Your baby’s room should be a comfortable temperature.5 While there isn’t a recommendation for an exact room temperature, most experts advise to keep their room about 69 degrees F.33
In general, to keep baby warm but not overheated, they should be wearing one more layer than you are.1,5 The AAP suggests a wearable blanket like a sleep sack, which is made to cover baby’s body without covering their head.5
Keep baby’s crib free from clutter
Nothing should be in baby’s crib, except for baby.3,4,23
Check your baby’s sleep environment each time you put them to sleep for a nap or for the night. Baby’s sleep area should be free of hazards like dangling cords, wires, window-covering cords, and other objects such as:
Can I use a bedside or in-bed sleeper?
Bedside sleepers that meet CPSC standards may be an option, but there are no CPSC standards for in-bed sleepers.1,5 The good news is that as of mid 2022, all infant sleep products on the market must meet specific federal safety standards set by the U.S. Consumer Product Safety Commission.17
Are there products that can reduce SIDS risk?
There are many products on the market that claim to reduce SIDS risk, such as:
Devices for an adult’s bed to help position or separate baby from the adult
However, there isn’t any current evidence to support that these products reduce SIDS risk.1
Should I use a breathing monitor for my baby?
A monitor that tracks baby’s breathing and heart rate while sleeping can be understandably appealing to worried parents. According to the AAP, they haven’t been found to reduce SIDS risk and most newborns don’t need them.1,5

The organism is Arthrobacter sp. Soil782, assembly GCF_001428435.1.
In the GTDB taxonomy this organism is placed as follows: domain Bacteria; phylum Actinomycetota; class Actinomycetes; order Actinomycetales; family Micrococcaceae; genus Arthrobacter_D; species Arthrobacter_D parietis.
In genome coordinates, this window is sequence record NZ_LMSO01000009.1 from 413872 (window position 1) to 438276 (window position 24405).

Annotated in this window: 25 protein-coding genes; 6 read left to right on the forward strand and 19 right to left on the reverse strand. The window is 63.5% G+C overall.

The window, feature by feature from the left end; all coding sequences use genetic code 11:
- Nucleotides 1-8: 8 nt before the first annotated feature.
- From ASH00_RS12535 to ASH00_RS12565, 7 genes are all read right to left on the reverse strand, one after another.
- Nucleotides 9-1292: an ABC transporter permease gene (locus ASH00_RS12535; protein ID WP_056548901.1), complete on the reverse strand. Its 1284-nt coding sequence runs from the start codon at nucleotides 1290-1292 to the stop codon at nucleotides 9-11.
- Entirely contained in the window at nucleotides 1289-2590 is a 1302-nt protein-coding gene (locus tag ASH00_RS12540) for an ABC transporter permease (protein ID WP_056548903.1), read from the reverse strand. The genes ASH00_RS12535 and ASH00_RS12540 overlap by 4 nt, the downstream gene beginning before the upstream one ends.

These devices may cause unnecessary anxiety, false alarms, and tired parents could lose more sleep.27 They are appropriate for a baby with serious breathing problems or if baby needs oxygen at home.
Chat with your baby’s healthcare provider if you are concerned or considering using one of these devices.
Older baby and toddler sleep safety tips
As your little one gets older and more adventurous, different actions are needed to continue to keep them safe.28 Toddlers may escape and wander.
Here are some tips to make your toddler’s sleeping space as safe as possible:
Safety gates: Use one at the top of the stairs and one at their bedroom door28
Clear the space: Move furniture or large toys that could injure your little one if they fell on them28
Childproof latches: Use these on dresser drawers so they can’t be used as stairs to climb28
Safety outlets: Cover outlets to prevent electrical injuries31
Crib mattress height: Lower the crib mattress even before baby can sit, pull to their knees, or stand32
When can my child sleep with a blanket or pillow?
Research hasn’t shown when it is 100% safe to have items like blankets and toys in a crib.5 Most experts agree that they are of little danger to healthy little ones after 12 months old.5 Your child’s pediatrician can guide you with what is safest for your child.
Consider continuing to keep the crib clear for older babies and toddlers. Mobile toddlers can manipulate anything to help them climb out of their cribs and risk falling.
Tell anyone watching your child (grandparents, babysitters, day care providers) about the safe sleep environment guidelines. You will all want to be on the same page for safe sleep!